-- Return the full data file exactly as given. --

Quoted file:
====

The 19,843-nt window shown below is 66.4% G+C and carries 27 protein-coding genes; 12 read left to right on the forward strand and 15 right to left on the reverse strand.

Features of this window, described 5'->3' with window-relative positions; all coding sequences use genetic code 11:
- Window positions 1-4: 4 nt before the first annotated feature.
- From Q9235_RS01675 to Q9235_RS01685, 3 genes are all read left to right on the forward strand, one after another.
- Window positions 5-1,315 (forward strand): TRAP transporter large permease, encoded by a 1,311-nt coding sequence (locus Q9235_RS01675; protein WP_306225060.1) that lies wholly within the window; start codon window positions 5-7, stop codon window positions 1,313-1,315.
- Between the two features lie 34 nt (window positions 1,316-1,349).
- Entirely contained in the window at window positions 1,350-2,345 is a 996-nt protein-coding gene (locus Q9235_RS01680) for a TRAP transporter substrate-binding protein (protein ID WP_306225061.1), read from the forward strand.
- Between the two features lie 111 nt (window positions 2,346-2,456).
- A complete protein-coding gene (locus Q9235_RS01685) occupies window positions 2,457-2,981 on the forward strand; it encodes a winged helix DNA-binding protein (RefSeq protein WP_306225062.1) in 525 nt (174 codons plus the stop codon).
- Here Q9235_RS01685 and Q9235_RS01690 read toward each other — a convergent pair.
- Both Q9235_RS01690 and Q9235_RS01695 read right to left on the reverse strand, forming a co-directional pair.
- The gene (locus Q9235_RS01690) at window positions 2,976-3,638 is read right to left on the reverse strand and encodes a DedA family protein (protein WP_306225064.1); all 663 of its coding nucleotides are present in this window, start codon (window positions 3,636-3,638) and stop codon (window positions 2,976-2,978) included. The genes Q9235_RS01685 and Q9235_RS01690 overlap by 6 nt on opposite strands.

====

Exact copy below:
The 19,843-nt window shown below is 66.4% G+C and carries 27 protein-coding genes; 12 read left to right on the forward strand and 15 right to left on the reverse strand.

Features of this window, described 5'->3' with window-relative positions; all coding sequences use genetic code 11:
- Window positions 1-4: 4 nt before the first annotated feature.
- From Q9235_RS01675 to Q9235_RS01685, 3 genes are all read left to right on the forward strand, one after another.
- Window positions 5-1,315 (forward strand): TRAP transporter large permease, encoded by a 1,311-nt coding sequence (locus Q9235_RS01675; protein WP_306225060.1) that lies wholly within the window; start codon window positions 5-7, stop codon window positions 1,313-1,315.
- Between the two features lie 34 nt (window positions 1,316-1,349).
- Entirely contained in the window at window positions 1,350-2,345 is a 996-nt protein-coding gene (locus Q9235_RS01680) for a TRAP transporter substrate-binding protein (protein ID WP_306225061.1), read from the forward strand.
- Between the two features lie 111 nt (window positions 2,346-2,456).
- A complete protein-coding gene (locus Q9235_RS01685) occupies window positions 2,457-2,981 on the forward strand; it encodes a winged helix DNA-binding protein (RefSeq protein WP_306225062.1) in 525 nt (174 codons plus the stop codon).
- Here Q9235_RS01685 and Q9235_RS01690 read toward each other — a convergent pair.
- Both Q9235_RS01690 and Q9235_RS01695 read right to left on the reverse strand, forming a co-directional pair.
- The gene (locus Q9235_RS01690) at window positions 2,976-3,638 is read right to left on the reverse strand and encodes a DedA family protein (protein WP_306225064.1); all 663 of its coding nucleotides are present in this window, start codon (window positions 3,636-3,638) and stop codon (window positions 2,976-2,978) included. The genes Q9235_RS01685 and Q9235_RS01690 overlap by 6 nt on opposite strands.